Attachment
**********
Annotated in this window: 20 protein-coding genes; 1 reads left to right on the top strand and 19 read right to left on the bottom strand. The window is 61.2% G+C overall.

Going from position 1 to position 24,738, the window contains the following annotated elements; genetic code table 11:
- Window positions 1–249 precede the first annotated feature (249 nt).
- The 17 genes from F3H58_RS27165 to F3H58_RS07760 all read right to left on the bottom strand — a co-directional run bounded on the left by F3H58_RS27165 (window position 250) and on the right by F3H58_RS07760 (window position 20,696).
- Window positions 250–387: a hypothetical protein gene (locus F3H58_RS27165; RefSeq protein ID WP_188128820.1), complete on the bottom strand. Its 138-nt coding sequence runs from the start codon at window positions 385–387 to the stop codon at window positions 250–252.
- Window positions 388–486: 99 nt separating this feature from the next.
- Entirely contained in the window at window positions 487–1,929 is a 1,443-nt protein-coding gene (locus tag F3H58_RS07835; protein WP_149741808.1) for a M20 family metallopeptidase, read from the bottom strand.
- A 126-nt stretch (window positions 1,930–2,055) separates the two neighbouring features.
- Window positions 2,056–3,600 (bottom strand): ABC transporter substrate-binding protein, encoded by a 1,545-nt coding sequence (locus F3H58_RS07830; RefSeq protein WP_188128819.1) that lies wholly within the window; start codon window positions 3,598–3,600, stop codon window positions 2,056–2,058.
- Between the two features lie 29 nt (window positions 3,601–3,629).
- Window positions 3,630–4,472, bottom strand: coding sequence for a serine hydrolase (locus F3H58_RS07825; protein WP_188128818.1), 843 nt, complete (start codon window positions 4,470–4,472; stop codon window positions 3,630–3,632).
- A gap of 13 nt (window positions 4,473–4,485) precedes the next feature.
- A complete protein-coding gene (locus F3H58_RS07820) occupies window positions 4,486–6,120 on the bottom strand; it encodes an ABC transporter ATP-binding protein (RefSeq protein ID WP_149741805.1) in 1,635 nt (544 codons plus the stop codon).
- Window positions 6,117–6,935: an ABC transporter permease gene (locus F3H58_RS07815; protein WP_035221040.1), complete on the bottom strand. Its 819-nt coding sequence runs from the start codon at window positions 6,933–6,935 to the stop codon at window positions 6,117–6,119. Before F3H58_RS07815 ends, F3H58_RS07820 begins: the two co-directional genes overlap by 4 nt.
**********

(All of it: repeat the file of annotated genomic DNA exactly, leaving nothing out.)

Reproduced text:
Annotated in this window: 20 protein-coding genes; 1 reads left to right on the top strand and 19 read right to left on the bottom strand. The window is 61.2% G+C overall.

Going from position 1 to position 24,738, the window contains the following annotated elements; genetic code table 11:
- Window positions 1–249 precede the first annotated feature (249 nt).
- The 17 genes from F3H58_RS27165 to F3H58_RS07760 all read right to left on the bottom strand — a co-directional run bounded on the left by F3H58_RS27165 (window position 250) and on the right by F3H58_RS07760 (window position 20,696).
- Window positions 250–387: a hypothetical protein gene (locus F3H58_RS27165; RefSeq protein ID WP_188128820.1), complete on the bottom strand. Its 138-nt coding sequence runs from the start codon at window positions 385–387 to the stop codon at window positions 250–252.
- Window positions 388–486: 99 nt separating this feature from the next.
- Entirely contained in the window at window positions 487–1,929 is a 1,443-nt protein-coding gene (locus tag F3H58_RS07835; protein WP_149741808.1) for a M20 family metallopeptidase, read from the bottom strand.
- A 126-nt stretch (window positions 1,930–2,055) separates the two neighbouring features.
- Window positions 2,056–3,600 (bottom strand): ABC transporter substrate-binding protein, encoded by a 1,545-nt coding sequence (locus F3H58_RS07830; RefSeq protein WP_188128819.1) that lies wholly within the window; start codon window positions 3,598–3,600, stop codon window positions 2,056–2,058.
- Between the two features lie 29 nt (window positions 3,601–3,629).
- Window positions 3,630–4,472, bottom strand: coding sequence for a serine hydrolase (locus F3H58_RS07825; protein WP_188128818.1), 843 nt, complete (start codon window positions 4,470–4,472; stop codon window positions 3,630–3,632).
- A gap of 13 nt (window positions 4,473–4,485) precedes the next feature.
- A complete protein-coding gene (locus F3H58_RS07820) occupies window positions 4,486–6,120 on the bottom strand; it encodes an ABC transporter ATP-binding protein (RefSeq protein ID WP_149741805.1) in 1,635 nt (544 codons plus the stop codon).
- Window positions 6,117–6,935: an ABC transporter permease gene (locus F3H58_RS07815; protein WP_035221040.1), complete on the bottom strand. Its 819-nt coding sequence runs from the start codon at window positions 6,933–6,935 to the stop codon at window positions 6,117–6,119. Before F3H58_RS07815 ends, F3H58_RS07820 begins: the two co-directional genes overlap by 4 nt.